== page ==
In the following code, I memset() a stdbool.h bool variable to value 123. (Perhaps this is undefined behaviour?) Then I pass a pointer to this variable to a victim function, which tries to protect against unexpected values using a conditional operation. However, GCC for some reason seems to remove the conditional operation altogether.

#include <stdio.h>
#include <stdbool.h>
#include <string.h>

void victim(bool* foo)
    int bar = *foo ? 1 : 0;
    printf("%d\n", bar);

int main()
    bool x;
    bool *foo = &x;
    memset(foo, 123, sizeof(bool));
    return 0;
user@host:~$ gcc -Wall -O0 test.c
user@host:~$ ./a.out 

What makes this particularly annoying is that the victim() function is actually inside a library, and will crash if the value is more than 1.

Reproduced on GCC versions 4.8.2-19ubuntu1 and 4.7.2-5. Not reproduced on clang.

  • From C99 standard: 6.5.2 2 An object declared as type _Bool is large enough to store the values 0 and 1. Dec 26, 2014 at 20:49
  • 10
    By defining x as a bool, you've promised the compiler that you'll only store 0 or 1 in it. By storing 123 in x1, you've lied to the compiler. "If you lie to the compiler, it will get its revenge." -- Henry Spencer Dec 26, 2014 at 20:52
  • 3
    @SeverinPappadeux: Yes, but since any non-bitfield object must be at least CHAR_BIT bits (and CHAR_BIT >= 8), it's also large enough to hold the value 123. You're not prevented from storing 123 in a bool object because of its size, but it's undefined behavior. Dec 26, 2014 at 20:53
  • As you have <stdbool.h> header included you might consider using true and false value only (just like in Pascal with Boolean type). It'll make your code slightly more readable and keep you away from other values. Dec 26, 2014 at 22:33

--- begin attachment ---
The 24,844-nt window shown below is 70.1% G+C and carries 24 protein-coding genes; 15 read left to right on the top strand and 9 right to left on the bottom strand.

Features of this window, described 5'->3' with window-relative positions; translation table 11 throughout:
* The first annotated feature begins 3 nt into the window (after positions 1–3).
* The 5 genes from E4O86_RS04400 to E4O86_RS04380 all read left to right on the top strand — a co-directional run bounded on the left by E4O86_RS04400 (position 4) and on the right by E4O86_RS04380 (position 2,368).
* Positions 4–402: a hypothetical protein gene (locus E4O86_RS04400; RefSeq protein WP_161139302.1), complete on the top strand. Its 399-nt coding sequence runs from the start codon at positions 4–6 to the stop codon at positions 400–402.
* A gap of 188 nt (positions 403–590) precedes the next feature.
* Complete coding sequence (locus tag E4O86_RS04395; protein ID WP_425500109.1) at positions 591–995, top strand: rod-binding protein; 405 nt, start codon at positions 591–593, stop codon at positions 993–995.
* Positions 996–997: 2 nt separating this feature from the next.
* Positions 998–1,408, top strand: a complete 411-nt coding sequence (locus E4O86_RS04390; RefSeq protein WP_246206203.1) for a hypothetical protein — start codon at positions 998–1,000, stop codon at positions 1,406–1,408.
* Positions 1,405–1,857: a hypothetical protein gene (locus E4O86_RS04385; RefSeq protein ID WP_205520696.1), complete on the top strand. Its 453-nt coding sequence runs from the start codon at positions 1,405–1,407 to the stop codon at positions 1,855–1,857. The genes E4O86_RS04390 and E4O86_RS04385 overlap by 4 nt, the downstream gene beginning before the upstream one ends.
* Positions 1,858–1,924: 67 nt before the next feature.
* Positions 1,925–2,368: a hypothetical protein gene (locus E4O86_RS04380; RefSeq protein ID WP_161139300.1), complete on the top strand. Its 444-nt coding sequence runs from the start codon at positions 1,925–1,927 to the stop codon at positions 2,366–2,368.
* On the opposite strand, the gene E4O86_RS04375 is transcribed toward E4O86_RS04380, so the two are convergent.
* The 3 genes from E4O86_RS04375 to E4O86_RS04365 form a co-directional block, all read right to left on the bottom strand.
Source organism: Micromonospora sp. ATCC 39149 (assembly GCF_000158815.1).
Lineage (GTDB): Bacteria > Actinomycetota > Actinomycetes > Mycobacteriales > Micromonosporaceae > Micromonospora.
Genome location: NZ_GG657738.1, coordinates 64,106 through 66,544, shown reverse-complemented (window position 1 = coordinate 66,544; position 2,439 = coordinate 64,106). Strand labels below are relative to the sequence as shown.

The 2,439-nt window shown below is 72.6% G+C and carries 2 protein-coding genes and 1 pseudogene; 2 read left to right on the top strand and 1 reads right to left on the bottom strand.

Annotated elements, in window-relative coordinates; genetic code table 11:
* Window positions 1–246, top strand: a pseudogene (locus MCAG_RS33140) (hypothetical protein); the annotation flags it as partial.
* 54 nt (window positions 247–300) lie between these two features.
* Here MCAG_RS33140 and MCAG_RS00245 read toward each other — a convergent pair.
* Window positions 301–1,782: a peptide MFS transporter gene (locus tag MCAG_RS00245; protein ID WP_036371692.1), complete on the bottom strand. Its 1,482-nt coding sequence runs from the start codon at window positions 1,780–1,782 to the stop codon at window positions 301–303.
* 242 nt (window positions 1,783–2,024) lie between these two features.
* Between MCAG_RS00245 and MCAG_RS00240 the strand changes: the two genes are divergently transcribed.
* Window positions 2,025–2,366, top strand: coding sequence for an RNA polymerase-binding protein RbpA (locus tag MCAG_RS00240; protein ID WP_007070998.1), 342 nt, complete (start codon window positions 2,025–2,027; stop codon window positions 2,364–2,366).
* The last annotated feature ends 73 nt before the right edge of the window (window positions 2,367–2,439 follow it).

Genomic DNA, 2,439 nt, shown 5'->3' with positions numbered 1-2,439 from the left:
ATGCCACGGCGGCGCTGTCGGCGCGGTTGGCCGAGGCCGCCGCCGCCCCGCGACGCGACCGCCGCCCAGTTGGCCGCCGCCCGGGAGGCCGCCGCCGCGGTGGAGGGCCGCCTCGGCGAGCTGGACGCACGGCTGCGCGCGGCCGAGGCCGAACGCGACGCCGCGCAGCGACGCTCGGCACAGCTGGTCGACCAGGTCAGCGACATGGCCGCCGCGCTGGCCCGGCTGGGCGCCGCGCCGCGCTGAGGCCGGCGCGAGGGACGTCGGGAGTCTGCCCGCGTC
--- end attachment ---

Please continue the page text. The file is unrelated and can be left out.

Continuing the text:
• 2
    @MSalters: Some bit patterns can be trap representations; accessing an object with such a representation (via an lvalue of the appropriate type) causes undefined behavior. The rules for _Bool conspire to make things confusing in ways that I'm too lazy to explore at the moment. Bottom line: Storing values other than 0 and 1 in a _Bool object is a thing to be avoided. Dec 27, 2014 at 2:02

3 Answers 3


When GCC compiles this program, the assembly language output includes the sequence

movzbl (%rax), %eax
movzbl %al, %eax
movl %eax, -4(%rbp)

which does the following:

  1. Copy 32 bits from *foo (denoted by (%rax) in assembly) to the register %eax and fill in the higher-order bits of %eax with zeros (not that there are any, because %eax is a 32-bit register).
  2. Copy the low-order 8 bits of %eax (denoted by %al) to %eax and fill in the higher-order bits of %eax with zeros. As a C programmer you would understand this as %eax &= 0xff.
  3. Copy the value of %eax to 4 bytes above %rbp, which is the location of bar on the stack.

So this code is an assembly-language translation of

int bar = *foo & 0xff;

Clearly GCC has optimized the line based on the fact that a bool should never hold any value other than 0 or 1.

If you change the relevant line in the C source to this

int bar = *((int*)foo) ? 1 : 0;

then the assembly changes to

movl (%rax), %eax
testl %eax, %eax
setne %al
movzbl %al, %eax
movl %eax, -4(%rbp)

which does the following:

  1. Copy 32 bits from *foo (denoted by (%rax) in assembly) to the register %eax.
  2. Test 32 bits of %eax against itself, which means ANDing it with itself and setting some flags in the processor based on the result. (The ANDing is unnecessary here, but there's no instruction to simply check a register and set flags.)
  3. Set the low-order 8 bits of %eax (denoted by %al) to 1 if the result of the ANDing was 0, or to 0 otherwise.
  4. Copy the low-order 8 bits of %eax (denoted by %al) to %eax and fill in the higher-order bits of %eax with zeros, as in the first snippet.
  5. Copy the value of %eax to 4 bytes above %rbp, which is the location of bar on the stack; also as in the first snippet.